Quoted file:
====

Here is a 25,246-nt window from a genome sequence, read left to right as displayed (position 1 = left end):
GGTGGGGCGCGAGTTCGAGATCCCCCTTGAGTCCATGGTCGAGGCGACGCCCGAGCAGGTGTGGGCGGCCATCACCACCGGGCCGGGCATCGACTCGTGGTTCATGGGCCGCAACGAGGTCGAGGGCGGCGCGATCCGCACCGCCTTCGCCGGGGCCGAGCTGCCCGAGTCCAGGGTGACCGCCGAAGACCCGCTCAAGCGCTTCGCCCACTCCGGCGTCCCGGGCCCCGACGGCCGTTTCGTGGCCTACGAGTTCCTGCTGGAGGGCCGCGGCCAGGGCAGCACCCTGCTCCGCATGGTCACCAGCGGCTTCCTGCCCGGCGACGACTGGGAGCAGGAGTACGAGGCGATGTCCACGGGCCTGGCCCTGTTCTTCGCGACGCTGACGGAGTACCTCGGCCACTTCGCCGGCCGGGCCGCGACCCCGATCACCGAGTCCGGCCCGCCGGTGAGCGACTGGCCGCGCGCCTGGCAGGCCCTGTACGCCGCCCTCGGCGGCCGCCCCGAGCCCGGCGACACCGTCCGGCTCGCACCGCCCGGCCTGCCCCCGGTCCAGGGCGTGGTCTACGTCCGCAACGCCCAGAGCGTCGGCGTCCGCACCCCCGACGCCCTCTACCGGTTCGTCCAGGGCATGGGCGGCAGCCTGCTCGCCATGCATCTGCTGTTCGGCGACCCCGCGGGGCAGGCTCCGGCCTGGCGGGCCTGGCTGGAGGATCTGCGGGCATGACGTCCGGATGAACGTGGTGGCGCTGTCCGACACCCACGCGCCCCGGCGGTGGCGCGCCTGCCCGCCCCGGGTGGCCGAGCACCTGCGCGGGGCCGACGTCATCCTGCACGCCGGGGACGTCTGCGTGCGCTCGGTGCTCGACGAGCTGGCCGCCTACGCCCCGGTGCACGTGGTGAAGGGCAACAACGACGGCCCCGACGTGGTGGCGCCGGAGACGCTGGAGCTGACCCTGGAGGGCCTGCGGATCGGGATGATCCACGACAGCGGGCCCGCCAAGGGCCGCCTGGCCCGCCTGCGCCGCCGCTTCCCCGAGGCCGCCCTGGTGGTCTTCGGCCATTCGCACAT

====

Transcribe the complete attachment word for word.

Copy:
Here is a 25,246-nt window from a genome sequence, read left to right as displayed (position 1 = left end):
GGTGGGGCGCGAGTTCGAGATCCCCCTTGAGTCCATGGTCGAGGCGACGCCCGAGCAGGTGTGGGCGGCCATCACCACCGGGCCGGGCATCGACTCGTGGTTCATGGGCCGCAACGAGGTCGAGGGCGGCGCGATCCGCACCGCCTTCGCCGGGGCCGAGCTGCCCGAGTCCAGGGTGACCGCCGAAGACCCGCTCAAGCGCTTCGCCCACTCCGGCGTCCCGGGCCCCGACGGCCGTTTCGTGGCCTACGAGTTCCTGCTGGAGGGCCGCGGCCAGGGCAGCACCCTGCTCCGCATGGTCACCAGCGGCTTCCTGCCCGGCGACGACTGGGAGCAGGAGTACGAGGCGATGTCCACGGGCCTGGCCCTGTTCTTCGCGACGCTGACGGAGTACCTCGGCCACTTCGCCGGCCGGGCCGCGACCCCGATCACCGAGTCCGGCCCGCCGGTGAGCGACTGGCCGCGCGCCTGGCAGGCCCTGTACGCCGCCCTCGGCGGCCGCCCCGAGCCCGGCGACACCGTCCGGCTCGCACCGCCCGGCCTGCCCCCGGTCCAGGGCGTGGTCTACGTCCGCAACGCCCAGAGCGTCGGCGTCCGCACCCCCGACGCCCTCTACCGGTTCGTCCAGGGCATGGGCGGCAGCCTGCTCGCCATGCATCTGCTGTTCGGCGACCCCGCGGGGCAGGCTCCGGCCTGGCGGGCCTGGCTGGAGGATCTGCGGGCATGACGTCCGGATGAACGTGGTGGCGCTGTCCGACACCCACGCGCCCCGGCGGTGGCGCGCCTGCCCGCCCCGGGTGGCCGAGCACCTGCGCGGGGCCGACGTCATCCTGCACGCCGGGGACGTCTGCGTGCGCTCGGTGCTCGACGAGCTGGCCGCCTACGCCCCGGTGCACGTGGTGAAGGGCAACAACGACGGCCCCGACGTGGTGGCGCCGGAGACGCTGGAGCTGACCCTGGAGGGCCTGCGGATCGGGATGATCCACGACAGCGGGCCCGCCAAGGGCCGCCTGGCCCGCCTGCGCCGCCGCTTCCCCGAGGCCGCCCTGGTGGTCTTCGGCCATTCGCACAT